Friday, May 6, 2011

Mets win, Pelfrey pitches well, but the cranks are still cranky

This post should really be about Mike Pelfrey showing signs of life, pitching into the seventh inning for the second time in his last three starts to help the Mets avoid the sweep Thursday, 5-2. It should be about how Pelfrey may be starting to turn things around, and how we shouldn't have been too shocked that he started off slow, considering his personality, the extra pressure of having to be "the man" in Santana's absence, and the death of his friend and confidante, sports psychologist Harvey Dorfman.

It should be about the win. It should be about Beltran continuing to hit and also play almost every day. It should be about Jason Bay coming back and doubling immediately, about Jose Reyes tripling in two runs, or about K-Rod walking the tight wire again but still getting the save and still, despite all the baserunners, not allowing a run.

But it's not.

You know I've cut Francesa out of my life, and it wasn't as difficult as I thought it might be. Well, now Joe and Evan have been cut from the rotation.

I'm getting lunch and listening to the FAN prior to Thursday's game and a bumper comes on with Chris Capuano promoting the Mets Box Office Blitz. Evan follows by saying, "Be the fifth caller — and five is probably what Capuano's ERA is going to be at the end of the year..."

Are you shitting me?

This is on the day after Capuano pitched reasonably well in a 2-0 duel with Tim Lincecum, allowing two runs in 6 1/3. But no, the Mets are losers, let's just crap on them at every given opportunity.

Of course, misery loves company, and who is more miserable than Joe Benigno? A few minutes later, they're running through the Giants' lineup and noting how awful most of the batters are, and Joe chimes in with, "Well, Pelfrey's pitching tonight so they'll probably score 10 runs."

Evan mindessly agrees, and, like clockwork, Joe adds, "Oh, the pain."

Tune into Mac and Tierney at noon on ESPN 1050, folks.

Metsblog gets into the act as well. We don't need to see the wild card standings every day. And yes, Matt, since you're asking, May 6 is too early to worry about games behind. So cut the standings update back to maybe once a week, if that? Thanks.

And I understand why there is speculation about the Giants maybe trading for Reyes. It makes sense. Reyes is going to be a free agent, the Giants' offense sucks, they have no decent shortstop, they having pitching to spare, and they were in town for three games. You could see it coming a mile away.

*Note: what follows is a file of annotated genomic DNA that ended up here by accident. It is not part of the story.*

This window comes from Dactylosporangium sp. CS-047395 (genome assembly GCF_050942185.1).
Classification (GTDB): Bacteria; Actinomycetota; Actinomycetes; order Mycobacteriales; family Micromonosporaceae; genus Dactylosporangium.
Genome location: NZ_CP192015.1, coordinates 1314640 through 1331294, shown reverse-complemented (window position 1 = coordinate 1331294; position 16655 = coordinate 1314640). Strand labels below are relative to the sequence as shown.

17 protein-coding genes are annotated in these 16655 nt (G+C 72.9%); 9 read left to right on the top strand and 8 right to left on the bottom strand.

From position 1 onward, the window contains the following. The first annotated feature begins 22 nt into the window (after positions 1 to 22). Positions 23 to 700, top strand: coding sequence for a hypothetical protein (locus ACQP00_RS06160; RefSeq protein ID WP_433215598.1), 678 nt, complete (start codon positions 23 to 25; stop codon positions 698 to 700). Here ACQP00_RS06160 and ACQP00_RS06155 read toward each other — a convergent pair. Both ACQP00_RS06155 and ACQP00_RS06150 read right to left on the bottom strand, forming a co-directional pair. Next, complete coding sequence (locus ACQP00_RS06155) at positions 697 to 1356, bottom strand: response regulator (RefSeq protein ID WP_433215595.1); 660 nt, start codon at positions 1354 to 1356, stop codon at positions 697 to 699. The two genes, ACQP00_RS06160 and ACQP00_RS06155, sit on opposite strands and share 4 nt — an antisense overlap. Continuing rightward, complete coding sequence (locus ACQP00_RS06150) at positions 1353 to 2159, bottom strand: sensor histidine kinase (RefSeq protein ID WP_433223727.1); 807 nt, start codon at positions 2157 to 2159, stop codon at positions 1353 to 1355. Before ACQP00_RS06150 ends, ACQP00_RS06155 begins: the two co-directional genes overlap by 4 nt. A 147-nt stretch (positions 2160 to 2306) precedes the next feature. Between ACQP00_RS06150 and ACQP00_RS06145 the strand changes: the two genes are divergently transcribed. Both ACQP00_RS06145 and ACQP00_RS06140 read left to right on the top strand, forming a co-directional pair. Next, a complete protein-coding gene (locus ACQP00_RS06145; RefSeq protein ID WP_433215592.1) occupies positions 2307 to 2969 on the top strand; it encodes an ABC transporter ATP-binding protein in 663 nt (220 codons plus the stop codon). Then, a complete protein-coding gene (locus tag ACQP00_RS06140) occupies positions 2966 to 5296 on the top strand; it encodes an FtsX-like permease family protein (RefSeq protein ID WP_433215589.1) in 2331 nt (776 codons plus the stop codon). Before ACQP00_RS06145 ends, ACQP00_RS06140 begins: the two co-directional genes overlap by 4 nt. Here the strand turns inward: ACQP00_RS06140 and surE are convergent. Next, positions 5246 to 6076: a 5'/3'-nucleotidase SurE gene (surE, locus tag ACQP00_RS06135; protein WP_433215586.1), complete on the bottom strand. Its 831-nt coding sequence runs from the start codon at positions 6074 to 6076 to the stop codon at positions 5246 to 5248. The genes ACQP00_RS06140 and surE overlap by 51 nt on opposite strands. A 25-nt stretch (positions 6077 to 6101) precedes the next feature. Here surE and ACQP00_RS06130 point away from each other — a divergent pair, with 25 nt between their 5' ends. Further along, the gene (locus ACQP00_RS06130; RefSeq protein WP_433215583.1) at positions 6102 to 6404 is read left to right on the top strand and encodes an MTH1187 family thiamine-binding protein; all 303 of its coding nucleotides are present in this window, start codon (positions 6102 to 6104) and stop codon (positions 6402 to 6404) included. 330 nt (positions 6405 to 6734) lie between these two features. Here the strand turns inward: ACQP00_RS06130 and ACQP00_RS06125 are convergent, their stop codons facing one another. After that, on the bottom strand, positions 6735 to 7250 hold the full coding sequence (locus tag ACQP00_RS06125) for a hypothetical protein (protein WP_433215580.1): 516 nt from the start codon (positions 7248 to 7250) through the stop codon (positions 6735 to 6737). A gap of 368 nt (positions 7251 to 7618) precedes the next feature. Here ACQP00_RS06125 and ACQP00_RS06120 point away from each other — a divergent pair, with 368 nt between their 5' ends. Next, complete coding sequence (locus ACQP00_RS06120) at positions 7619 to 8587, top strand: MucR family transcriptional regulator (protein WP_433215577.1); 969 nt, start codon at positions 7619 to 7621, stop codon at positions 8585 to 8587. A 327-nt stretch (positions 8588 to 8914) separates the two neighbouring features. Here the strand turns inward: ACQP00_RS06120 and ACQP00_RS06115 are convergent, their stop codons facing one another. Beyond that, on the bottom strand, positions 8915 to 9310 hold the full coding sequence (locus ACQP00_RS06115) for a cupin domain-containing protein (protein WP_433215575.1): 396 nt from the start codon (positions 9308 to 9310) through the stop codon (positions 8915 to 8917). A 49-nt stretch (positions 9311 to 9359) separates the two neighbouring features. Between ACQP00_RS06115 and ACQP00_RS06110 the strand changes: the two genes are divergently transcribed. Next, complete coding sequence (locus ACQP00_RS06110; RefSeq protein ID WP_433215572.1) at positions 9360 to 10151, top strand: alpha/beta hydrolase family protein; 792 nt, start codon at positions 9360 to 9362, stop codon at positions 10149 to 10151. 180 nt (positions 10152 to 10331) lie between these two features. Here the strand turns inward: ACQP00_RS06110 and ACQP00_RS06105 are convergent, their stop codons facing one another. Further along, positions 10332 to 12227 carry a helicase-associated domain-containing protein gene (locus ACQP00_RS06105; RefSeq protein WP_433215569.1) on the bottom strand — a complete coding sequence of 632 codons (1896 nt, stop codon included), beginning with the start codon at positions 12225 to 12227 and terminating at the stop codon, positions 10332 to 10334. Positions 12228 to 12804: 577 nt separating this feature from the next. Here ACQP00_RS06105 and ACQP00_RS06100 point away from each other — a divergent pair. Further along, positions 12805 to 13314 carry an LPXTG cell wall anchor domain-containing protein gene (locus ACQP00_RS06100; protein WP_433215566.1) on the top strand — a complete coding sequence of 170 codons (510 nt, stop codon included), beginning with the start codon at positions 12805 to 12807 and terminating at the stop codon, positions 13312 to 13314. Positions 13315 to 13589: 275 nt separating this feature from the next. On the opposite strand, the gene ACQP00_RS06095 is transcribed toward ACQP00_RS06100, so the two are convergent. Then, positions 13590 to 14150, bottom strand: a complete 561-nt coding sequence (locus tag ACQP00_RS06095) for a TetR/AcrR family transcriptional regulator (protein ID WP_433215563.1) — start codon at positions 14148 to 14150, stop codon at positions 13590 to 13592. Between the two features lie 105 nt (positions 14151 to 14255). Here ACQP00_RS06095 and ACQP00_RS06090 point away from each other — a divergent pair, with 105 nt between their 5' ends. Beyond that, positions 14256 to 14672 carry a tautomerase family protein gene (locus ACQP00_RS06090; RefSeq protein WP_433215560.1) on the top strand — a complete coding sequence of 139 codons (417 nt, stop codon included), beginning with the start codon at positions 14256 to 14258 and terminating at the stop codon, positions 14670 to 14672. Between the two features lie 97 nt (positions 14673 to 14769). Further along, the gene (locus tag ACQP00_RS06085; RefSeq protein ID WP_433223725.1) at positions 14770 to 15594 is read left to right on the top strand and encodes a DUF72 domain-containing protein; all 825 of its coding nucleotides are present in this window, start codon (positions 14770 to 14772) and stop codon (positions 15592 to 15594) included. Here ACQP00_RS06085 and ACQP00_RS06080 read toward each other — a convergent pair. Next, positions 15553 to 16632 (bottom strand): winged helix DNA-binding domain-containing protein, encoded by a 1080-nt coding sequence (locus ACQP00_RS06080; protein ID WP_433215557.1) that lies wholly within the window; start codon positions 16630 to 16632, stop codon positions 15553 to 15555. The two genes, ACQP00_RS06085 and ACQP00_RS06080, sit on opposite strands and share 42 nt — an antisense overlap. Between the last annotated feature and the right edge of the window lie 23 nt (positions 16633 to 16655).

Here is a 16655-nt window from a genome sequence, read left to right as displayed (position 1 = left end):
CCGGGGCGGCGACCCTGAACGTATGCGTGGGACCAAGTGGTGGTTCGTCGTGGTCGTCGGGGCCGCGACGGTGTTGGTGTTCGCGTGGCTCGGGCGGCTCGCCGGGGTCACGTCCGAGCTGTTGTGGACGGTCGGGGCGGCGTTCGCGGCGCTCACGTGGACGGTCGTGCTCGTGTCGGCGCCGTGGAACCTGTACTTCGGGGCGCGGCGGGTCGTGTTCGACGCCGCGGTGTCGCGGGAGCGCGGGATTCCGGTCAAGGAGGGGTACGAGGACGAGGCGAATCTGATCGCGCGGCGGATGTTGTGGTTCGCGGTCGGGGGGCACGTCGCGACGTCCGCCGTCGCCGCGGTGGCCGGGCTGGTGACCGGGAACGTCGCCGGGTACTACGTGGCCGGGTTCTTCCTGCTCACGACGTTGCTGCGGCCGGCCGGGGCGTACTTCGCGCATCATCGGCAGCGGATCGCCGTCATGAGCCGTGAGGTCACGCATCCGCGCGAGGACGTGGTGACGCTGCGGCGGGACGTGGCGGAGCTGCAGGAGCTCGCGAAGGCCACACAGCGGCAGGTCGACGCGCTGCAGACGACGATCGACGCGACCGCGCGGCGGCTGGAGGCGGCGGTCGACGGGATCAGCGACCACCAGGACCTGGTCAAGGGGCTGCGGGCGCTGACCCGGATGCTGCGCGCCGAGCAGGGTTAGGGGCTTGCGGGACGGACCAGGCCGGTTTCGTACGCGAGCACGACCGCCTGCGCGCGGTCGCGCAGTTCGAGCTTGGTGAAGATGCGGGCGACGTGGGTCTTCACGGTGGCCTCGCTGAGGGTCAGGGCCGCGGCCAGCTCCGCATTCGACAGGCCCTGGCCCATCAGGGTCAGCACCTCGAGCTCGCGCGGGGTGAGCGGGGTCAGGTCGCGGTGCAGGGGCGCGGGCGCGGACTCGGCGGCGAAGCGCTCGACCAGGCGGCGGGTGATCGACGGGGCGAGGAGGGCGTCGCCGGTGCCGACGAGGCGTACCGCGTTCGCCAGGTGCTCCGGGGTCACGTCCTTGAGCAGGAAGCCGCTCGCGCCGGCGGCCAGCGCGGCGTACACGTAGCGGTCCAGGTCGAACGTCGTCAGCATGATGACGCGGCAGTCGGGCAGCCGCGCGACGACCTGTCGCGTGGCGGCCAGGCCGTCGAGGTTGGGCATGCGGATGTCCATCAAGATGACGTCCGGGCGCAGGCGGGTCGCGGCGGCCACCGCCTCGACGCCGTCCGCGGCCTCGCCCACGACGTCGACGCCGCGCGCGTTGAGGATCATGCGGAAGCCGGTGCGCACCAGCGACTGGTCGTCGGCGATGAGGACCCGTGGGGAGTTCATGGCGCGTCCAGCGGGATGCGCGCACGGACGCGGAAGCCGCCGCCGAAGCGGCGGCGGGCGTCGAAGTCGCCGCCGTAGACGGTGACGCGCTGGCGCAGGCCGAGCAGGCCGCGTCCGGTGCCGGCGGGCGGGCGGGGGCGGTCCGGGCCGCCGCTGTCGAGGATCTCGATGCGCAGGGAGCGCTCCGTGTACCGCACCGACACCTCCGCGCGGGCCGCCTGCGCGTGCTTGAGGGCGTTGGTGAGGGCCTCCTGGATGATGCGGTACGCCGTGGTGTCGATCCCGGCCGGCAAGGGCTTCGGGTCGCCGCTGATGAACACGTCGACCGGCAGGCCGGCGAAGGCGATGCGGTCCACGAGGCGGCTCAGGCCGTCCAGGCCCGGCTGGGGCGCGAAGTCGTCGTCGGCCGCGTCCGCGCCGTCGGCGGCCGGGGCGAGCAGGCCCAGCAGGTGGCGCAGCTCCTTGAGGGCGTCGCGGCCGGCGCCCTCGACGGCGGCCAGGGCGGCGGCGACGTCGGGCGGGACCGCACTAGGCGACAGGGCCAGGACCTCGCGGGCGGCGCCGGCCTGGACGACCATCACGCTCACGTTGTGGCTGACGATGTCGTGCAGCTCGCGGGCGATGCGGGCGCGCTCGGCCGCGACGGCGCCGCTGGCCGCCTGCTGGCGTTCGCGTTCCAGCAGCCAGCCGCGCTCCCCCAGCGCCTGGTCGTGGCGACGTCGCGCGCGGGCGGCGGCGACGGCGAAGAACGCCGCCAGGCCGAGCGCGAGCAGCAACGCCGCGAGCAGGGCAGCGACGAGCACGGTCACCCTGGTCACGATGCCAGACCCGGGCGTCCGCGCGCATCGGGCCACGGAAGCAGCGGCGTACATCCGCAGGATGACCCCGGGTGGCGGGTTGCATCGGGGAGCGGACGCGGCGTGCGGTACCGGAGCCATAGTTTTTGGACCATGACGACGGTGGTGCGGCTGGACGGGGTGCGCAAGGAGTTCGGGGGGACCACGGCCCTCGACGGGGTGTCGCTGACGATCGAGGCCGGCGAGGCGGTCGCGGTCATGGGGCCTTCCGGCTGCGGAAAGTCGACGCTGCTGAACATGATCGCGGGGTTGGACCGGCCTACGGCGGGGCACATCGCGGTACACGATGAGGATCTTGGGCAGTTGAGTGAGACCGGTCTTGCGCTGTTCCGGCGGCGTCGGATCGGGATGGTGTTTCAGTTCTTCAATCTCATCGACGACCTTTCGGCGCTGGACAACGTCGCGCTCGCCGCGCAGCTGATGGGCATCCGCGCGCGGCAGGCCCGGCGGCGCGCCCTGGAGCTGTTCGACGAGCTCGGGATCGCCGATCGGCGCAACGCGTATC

But beyond that, can we have a chance to enjoy the season, and enjoy Reyes, before the stories speculating on his future become incessant? Can we at least wait until June? We're starting already on May 1? Come on.

I'm also getting tired of reading about how the Mets may not want to give "too many years and too much money" on a player "who relies on his legs."

First off, if you're going to sign a star player, you are definitely going to pay too much money and run the risk of giving too many years. It's just how it goes. If you're never going to do that, then you're never going to acquire a star player. Simple as that. And make no mistake, Reyes is a star player.

Regarding his legs, it seems to me that players who rely on their legs primarily are the ones who keep their legs the longest. One of them is coaching first, Mookie Wilson. What about Rickey Henderson? Kenny Lofton? These guys were athletes and runners first, like Reyes, and maintained that edge well into their 30s, and played into their 40s.

Will Reyes? Who knows? But to flatly state that it doesn't make sense to give a 28-year-old a multiyear deal because he runs well is ridiculous. He'll be 34 at the end of seven years, and seven likely the longest anyone would go on him. Sure, you could expect some kind of decline by then, but you'd likely have some pretty good prime years in between.

I think you can take to the bank that K-Rod will not finish 55 games this year, or he'll be traded. So that's $12 million off the books to go along with the $19 million for Beltran, and another $18 million for Ollie and Castillo. That's $49 million leaving.

The free agent list isn't terribly impressive and one would think with ownership issues and new management they are not going after the likes of Albert Pujols or anyone else too expensive anyway. But this is still a New York team charging New York prices competing in the New York market with the Yankees and in a division where the Phillies added Cliff Lee to Roy Halladay, Roy Oswalt and Cole Hamels.

They may cut payroll, but they can never go cheap. This ain't Oakland.

Reyes gets $11 million now. Considering the dearth of talent at shortstop, why not pay an extra $5 million or so a year to keep the guy who you already have, a player who when he plays, your team wins, who is beloved by the fans, who is the third-best shortstop in the game, who puts people in the seats at a time when you really need people in the seats?

It's almost mind-boggling. And then you get the people saying it doesn't make sense to trade Reyes unless you trade Wright, too, and bring back a ton of new players to start over.

Really? You think fans are staying away in droves now?

It's depressing, at a time of the year when none of us should be depressed. It's early May, for God's sake! But no, there's no time to just enjoy baseball, to see how this all plays out, to see whether Santana comes back, to enjoy guys like Reyes and Beltran finally playing every day, healthy.

The Dodgers are in town for three this weekend. Which of course means more stories of how these two franchises are on the rocks and doomed.

Sounds like fun.

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